Medical devices used in diagnostic radiology must be easily seen on x-ray film and fluoroscopes in order for medical practitioners to precisely position them inside the body during critical procedures. The type and amount of radiopaque filler compounded with thermoplastic materials in the manufacture of these devices determines how they appear. The filler affects the degree of contrast and the sharpness of the image to the extent that it influences the attenuation of x-rays passing through the body and the device.
Successful material selection starts with an understanding of x-ray energy and attenuation. The effectiveness of the filler is related to the energy level of the x-ray equipment, the wall thickness of the device, the location inside the body where the device will be used, and the required mechanical properties of the polymer. The best compound for a specific application is often a blend of radiopaque fillers—such as a barium sulfate and bismuth compound—that provides the desired level of attenuation without the excessive loading that can degrade the polymer's mechanical properties.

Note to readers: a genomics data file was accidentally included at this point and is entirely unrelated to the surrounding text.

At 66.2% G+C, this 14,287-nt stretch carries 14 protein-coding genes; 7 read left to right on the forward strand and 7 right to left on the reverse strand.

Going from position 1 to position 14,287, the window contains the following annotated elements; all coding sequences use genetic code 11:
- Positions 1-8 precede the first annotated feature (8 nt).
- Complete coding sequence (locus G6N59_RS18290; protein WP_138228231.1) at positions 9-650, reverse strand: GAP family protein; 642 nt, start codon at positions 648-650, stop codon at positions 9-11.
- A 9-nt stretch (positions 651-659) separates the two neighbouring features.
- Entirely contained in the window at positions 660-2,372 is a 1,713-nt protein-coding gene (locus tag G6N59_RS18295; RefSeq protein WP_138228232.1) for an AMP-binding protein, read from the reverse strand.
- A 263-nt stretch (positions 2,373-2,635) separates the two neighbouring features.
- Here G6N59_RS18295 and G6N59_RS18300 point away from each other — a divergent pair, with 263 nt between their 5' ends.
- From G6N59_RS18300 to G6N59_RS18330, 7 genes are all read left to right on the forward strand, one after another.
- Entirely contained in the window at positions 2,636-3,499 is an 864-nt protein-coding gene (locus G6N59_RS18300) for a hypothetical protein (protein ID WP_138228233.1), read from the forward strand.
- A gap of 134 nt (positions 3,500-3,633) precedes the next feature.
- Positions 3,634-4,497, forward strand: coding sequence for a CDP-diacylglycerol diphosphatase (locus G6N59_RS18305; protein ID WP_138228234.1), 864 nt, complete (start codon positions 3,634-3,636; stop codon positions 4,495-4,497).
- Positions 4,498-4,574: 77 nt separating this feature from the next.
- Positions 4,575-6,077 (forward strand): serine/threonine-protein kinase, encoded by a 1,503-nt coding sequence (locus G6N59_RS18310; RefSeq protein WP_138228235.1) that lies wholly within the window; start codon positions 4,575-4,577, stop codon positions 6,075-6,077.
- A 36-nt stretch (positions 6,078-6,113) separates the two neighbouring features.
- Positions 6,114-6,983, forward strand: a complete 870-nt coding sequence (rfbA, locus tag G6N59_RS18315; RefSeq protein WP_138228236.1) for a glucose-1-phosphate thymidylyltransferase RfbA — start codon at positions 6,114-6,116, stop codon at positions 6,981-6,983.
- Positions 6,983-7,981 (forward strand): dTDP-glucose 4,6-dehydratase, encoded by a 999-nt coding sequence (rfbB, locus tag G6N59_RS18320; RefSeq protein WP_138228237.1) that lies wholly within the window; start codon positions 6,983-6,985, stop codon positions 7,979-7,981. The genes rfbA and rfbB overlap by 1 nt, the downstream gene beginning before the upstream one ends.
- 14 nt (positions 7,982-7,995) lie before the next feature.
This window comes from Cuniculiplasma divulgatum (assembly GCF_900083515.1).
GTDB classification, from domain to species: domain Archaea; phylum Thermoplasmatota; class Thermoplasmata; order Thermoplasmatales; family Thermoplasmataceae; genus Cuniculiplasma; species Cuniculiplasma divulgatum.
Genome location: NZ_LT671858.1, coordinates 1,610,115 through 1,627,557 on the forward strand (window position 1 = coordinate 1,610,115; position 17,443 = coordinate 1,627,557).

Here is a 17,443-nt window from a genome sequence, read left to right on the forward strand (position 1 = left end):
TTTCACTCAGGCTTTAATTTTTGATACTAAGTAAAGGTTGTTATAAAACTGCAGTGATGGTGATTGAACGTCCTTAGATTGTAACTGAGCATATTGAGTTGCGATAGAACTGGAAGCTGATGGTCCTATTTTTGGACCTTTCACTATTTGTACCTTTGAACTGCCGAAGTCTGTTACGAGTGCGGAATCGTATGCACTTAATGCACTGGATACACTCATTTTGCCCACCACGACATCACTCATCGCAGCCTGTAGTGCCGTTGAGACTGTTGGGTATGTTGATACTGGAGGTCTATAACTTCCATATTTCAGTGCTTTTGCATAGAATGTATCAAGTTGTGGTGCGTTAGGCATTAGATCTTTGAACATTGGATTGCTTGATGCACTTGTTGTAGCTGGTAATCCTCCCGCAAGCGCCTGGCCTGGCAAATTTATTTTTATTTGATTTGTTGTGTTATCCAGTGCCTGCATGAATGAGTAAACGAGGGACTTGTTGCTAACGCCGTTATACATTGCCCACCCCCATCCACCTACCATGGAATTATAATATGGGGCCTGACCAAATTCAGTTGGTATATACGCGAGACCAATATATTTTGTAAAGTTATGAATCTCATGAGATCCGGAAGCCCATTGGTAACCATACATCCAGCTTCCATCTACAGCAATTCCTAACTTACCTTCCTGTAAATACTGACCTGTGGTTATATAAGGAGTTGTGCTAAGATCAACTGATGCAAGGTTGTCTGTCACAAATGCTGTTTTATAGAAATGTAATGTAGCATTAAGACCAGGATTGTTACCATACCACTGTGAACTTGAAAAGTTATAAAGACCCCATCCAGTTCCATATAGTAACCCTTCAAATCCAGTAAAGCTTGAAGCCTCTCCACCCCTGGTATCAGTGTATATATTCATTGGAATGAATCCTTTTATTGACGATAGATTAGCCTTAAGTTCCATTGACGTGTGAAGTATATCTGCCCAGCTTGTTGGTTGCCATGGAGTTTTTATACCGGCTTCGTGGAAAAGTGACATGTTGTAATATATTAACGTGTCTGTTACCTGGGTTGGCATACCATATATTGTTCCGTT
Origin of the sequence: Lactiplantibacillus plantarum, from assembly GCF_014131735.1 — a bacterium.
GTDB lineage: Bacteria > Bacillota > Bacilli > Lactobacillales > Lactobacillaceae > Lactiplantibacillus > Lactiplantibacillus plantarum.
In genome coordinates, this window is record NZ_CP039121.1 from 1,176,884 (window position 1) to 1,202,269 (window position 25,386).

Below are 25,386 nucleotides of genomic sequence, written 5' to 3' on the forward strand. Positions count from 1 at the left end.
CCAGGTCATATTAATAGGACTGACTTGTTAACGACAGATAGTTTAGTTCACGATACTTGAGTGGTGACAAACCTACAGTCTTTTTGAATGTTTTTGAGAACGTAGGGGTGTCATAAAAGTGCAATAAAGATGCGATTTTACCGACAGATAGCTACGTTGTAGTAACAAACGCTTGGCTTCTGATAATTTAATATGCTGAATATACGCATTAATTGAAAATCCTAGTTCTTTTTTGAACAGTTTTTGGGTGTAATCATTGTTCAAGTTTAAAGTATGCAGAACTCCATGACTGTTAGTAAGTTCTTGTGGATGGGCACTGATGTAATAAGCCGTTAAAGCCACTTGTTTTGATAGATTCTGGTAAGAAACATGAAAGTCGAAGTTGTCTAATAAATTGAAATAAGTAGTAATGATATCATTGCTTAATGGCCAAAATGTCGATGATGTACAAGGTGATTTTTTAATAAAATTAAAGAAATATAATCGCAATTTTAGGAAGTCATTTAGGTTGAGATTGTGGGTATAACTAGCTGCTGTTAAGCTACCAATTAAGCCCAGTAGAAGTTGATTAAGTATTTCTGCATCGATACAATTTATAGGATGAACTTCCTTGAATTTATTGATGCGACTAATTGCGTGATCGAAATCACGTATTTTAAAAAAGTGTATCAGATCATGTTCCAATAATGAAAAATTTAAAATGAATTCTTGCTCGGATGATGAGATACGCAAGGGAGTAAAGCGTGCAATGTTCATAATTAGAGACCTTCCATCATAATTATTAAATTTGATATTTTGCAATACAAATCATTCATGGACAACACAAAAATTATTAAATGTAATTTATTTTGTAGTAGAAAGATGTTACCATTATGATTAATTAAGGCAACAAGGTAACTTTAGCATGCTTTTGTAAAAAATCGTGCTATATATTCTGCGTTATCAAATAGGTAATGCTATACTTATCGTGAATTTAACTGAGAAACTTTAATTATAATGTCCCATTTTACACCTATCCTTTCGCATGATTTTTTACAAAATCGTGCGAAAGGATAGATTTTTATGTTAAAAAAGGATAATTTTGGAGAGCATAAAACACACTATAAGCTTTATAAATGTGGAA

Tilak M. Shah is president of Polyzen Inc. (Cary, NC; http://www.polyzen.com), a developer and manufacturer of specialty disposable components and radiopaque formulations for medical industry OEMs. He has more than 30 years of experience in polyurethane and radiopaque polymers, including development of the first commercial family of TPU resins for biomedical applications. Polyzen provides dip molding, film welding, specialty polymer formulation, and radiopaque compounding technology.